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Wednesday, November 25, 2009

Choo: Korean Documentary Star

Posted By on Wed, Nov 25, 2009 at 3:58 PM

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Shin-Soo Choo is taking the world by storm. Okay, maybe just Cleveland and Korea. And, actually, maybe just Korea, since Clevelanders still don't grasp how productive Choo was the last two years — .946 OPS in 2008 (albeit in 370 PA), and a .883 OPS in 2009 (137 OPS+, good for ninth best in the AL). He's not flashy, got jobbed over — unsurprisingly — for a Silver Slugger award, and continues to dole out doubles and throw people out on the base paths.

Anyway, onto the point: There's now a documentary on Choo in Korea called “Choo Shin-soo, Hitting Major League At Last” (aka “Choo”). It covers a lot, including his career in the majors, but it's not all about baseball, at least that's the best I can tell from the translated story found here. Seems as if Choo reaching the 20-20 milestone was a nice capper for a documentary that started well before it was evident that he was going to reach that plateau.

There's a nice little Q&A with the director in the story I linked above that you should read, but below is an excerpt that I love just because it's strange. Enjoy.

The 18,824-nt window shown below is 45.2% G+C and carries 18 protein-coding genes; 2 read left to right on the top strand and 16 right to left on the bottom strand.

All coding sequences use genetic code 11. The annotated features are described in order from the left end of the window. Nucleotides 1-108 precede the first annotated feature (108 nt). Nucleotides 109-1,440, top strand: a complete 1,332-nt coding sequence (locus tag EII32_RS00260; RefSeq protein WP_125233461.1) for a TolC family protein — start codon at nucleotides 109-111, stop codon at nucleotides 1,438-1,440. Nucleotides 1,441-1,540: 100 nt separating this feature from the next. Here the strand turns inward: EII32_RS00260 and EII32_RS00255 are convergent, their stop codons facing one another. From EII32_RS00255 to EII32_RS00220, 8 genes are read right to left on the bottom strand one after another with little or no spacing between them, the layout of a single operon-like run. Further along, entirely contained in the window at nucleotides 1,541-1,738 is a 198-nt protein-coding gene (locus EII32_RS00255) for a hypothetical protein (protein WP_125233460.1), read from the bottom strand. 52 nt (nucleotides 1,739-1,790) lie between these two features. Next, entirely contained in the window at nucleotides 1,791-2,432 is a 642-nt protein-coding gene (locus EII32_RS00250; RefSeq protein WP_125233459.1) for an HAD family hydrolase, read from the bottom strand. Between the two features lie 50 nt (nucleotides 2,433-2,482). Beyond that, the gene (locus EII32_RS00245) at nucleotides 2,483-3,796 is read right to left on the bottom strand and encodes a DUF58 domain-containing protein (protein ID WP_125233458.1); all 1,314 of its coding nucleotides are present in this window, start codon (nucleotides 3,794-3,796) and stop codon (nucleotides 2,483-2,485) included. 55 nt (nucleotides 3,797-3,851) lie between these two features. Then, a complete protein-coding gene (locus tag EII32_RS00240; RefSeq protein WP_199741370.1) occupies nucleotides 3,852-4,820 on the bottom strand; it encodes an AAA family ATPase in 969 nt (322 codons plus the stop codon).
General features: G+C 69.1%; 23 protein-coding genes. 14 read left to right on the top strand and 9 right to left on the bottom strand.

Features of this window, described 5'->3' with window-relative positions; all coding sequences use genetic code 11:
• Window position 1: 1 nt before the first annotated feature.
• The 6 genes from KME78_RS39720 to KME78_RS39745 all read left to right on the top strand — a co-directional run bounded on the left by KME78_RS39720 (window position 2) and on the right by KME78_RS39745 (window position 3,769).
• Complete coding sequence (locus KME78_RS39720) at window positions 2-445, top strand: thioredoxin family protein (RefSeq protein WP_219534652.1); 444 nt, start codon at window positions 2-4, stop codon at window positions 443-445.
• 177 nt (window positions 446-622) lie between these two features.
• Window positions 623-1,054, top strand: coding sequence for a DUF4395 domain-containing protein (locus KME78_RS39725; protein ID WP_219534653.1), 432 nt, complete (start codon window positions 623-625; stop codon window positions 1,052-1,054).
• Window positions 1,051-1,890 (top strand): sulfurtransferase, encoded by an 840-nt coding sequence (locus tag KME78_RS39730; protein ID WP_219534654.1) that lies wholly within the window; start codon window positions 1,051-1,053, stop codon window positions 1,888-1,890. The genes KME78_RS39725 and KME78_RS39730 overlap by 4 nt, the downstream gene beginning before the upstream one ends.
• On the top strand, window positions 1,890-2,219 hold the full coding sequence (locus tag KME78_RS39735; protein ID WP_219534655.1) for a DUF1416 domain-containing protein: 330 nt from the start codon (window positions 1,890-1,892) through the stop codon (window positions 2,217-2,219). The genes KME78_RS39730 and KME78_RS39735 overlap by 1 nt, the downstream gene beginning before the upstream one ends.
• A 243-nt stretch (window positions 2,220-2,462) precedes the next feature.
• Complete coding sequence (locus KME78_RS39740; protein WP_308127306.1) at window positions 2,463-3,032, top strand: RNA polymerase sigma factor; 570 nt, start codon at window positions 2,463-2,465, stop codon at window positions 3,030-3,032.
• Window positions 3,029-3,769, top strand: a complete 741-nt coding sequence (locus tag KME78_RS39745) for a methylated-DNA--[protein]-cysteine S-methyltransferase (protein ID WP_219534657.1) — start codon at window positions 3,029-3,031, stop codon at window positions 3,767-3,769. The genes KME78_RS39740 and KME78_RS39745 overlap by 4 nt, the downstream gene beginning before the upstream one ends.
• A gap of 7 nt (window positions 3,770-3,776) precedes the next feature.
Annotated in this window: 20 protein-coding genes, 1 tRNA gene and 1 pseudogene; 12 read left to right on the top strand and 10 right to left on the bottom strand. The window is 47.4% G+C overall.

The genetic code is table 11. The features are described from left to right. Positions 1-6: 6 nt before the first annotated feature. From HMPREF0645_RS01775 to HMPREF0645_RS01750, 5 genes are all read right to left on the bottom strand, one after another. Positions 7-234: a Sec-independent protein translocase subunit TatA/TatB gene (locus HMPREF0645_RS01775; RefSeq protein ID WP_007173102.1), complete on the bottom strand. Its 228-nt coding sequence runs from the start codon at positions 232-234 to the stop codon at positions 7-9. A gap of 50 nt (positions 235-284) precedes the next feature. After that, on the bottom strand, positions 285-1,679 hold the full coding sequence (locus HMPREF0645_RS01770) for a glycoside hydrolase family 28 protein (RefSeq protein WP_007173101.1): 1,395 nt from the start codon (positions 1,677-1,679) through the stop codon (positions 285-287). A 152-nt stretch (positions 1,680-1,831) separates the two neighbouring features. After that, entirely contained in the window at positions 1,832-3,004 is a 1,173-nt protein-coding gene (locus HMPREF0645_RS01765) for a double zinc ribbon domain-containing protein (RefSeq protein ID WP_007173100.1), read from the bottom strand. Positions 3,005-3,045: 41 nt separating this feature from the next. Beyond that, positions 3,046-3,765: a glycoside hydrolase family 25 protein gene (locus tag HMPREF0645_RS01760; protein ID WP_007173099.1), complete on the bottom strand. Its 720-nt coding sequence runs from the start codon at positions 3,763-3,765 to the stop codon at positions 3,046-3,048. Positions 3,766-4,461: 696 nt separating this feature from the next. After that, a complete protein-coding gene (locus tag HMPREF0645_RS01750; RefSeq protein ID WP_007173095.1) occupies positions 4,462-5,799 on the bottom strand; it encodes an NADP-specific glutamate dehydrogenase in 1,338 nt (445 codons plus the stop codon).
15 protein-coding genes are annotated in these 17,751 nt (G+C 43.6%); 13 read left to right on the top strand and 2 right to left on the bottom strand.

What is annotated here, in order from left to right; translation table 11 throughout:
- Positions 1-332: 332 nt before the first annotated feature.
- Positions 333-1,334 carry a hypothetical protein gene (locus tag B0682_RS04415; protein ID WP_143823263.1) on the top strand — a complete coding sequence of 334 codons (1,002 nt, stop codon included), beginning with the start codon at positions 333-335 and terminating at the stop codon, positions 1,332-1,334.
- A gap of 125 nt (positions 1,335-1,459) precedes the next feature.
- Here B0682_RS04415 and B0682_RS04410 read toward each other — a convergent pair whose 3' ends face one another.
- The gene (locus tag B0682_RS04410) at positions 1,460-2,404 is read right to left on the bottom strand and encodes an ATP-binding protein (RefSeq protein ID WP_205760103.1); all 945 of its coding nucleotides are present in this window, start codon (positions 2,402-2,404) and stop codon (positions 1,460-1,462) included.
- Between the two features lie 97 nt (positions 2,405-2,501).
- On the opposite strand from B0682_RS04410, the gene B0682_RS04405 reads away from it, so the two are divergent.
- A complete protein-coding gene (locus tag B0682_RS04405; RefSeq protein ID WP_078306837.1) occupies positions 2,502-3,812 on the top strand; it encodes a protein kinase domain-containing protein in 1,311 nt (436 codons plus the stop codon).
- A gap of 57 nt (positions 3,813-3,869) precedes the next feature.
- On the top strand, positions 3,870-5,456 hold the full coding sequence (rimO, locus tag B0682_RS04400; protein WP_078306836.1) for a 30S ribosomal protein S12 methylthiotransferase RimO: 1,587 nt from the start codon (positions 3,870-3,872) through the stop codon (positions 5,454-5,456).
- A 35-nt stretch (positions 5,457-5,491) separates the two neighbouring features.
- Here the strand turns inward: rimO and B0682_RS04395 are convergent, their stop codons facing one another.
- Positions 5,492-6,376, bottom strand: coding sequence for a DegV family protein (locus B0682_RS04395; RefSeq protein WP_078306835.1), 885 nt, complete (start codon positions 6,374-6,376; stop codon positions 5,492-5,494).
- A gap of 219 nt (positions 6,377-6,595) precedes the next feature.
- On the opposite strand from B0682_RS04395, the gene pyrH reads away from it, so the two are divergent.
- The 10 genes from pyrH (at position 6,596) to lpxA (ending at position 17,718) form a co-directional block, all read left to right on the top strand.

Q: There were some scenes in the documentary that I couldn’t understand. Before he leaves for the locker room, he waxes his hair at home. But at the locker room, he didn't have any wax on his head.
Kim: You have a keen eye. (laugh) It’s a long story. We first tried to shoot him going to the locker room and inside the locker room as well. We talked it over with the team, but there was miscommunication with the Korean manager and when we went in there with the cameras, Choo Shin-soo was very surprised. No journalist had come into the locker room at such a time. So we couldn’t shoot that day and we told him we were going to shoot him in the evening inside the locker room. I don’t remember exactly, but we went there three times to shoot that scene.

And finally, since there's no embeddable or linkable video from the documentary, we'll finish this up with a video of the Wonder Girls — a popular Korean girls group — during their time in Cleveland.

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